The Lord Himself told us that. Listen, “He who has seen me,” He said, “has seen the Father” (John 14:9). What is God really like? How can we assess His character? How can we know His disposition toward us? Here’s the way: Consider Jesus Christ.

The New Testament authors are gripped by that thought. The writer to the Hebrews calls Jesus “the radiance of God’s glory, the stamp of his very being” (Heb. 1:3). And Paul can write lyrically about “the light of the knowledge of God’s glory in the face of Jesus Christ” (2 Cor. 4:6). There it’s beaming forth, they all say, in the countenance, in the character, in the career of this man Jesus.

So, if you want to know who God is, if you want to grasp the reality of His grace, here’s a good place to start: study carefully the four Gospels. Pore over the writings of Matthew, Mark, Luke and John. In these accounts, either written by eyewitnesses or those informed by them, we find all we know about the historic life of Jesus, about what He said, how He treated people, what befell Him, and how He carried Himself through it all. We look there, in the witness of these, His believing followers, and see how the grace of God has truly “appeared.”


The apostle Paul says something else about this grace of God that has appeared in Jesus of Nazareth. It is the grace of God, he says, “that brings salvation.” Here’s another disclosure about grace. It’s not simply God’s love, and God’s love becoming evident in Jesus. It’s God’s love going into action. We learn that, don’t we, in the most familiar verse in the Bible, the one children learn in Sunday school or Bible classes. “For God so loved the world that he gave his only Son, that whoever believes in him should not perish but have eternal life.” God loved the people in this world so much that He did something. He gave something. More, He gave His well-beloved Son.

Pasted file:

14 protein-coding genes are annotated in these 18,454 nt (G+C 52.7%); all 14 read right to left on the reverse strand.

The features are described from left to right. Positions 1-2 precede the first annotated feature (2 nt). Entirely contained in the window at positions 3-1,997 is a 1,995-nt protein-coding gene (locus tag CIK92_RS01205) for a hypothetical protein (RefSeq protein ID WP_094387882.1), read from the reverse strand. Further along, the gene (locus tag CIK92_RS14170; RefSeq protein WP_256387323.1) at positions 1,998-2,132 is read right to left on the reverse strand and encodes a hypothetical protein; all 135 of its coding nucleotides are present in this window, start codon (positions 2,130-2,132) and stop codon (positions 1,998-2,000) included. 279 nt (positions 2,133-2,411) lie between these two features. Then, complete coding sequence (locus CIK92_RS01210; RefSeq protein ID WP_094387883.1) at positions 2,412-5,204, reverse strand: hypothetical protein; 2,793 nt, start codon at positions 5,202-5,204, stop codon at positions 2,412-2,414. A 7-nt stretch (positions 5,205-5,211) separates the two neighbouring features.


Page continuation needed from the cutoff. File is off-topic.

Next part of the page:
We’re always rightly suspicious of words that aren’t backed up by action. Someone you know seems very friendly toward you. She talks about wanting to get together sometime. She says she’ll get in touch with you by telephone to set a date, but she never calls. By and by you begin to wonder how friendly she really is toward you, how much she wants to spend time with you. The gracious words are not confirmed in action. You feel let down.

God isn’t like that. He doesn’t write “I love you” across the heavens and then forget to do anything for us. He doesn’t say, “I’m coming to help you,” but never arrive. He acts. He gives. He comes down. And the goal of it all is to save. Here’s what God has in mind: that we should not perish, that we should have, instead, eternal life.

Jesus is God’s love in action. The Lord went about doing good, the Bible tells us, healing those who were oppressed by the devil. He opened the eyes of the blind, unstopped the ears of the deaf, cleansed the lepers, even raised the dead. He delivered men and women from demonic power, forgave their sins, satisfied the aching hungers of their hearts. His whole life was one of self-spending service.

He was so totally committed of the Father’s will and to our welfare that He was willing to endure misunderstanding, hatred and rejection. He let Himself be arrested, condemned, beaten, humiliated, even tortured to death – all for us.

Then God raised Him from the dead. Jesus appeared to His followers on that first Easter. He was taken up by God into heaven, exalted to the throne of the universe. And all that God did in Jesus of Nazareth, all that was meant to bring us salvation. Through His life, death and resurrection, we receive forgiveness. Our sins are blotted out, our guilt removed, our burden lifted. All that had separated us from God has been taken out of the way.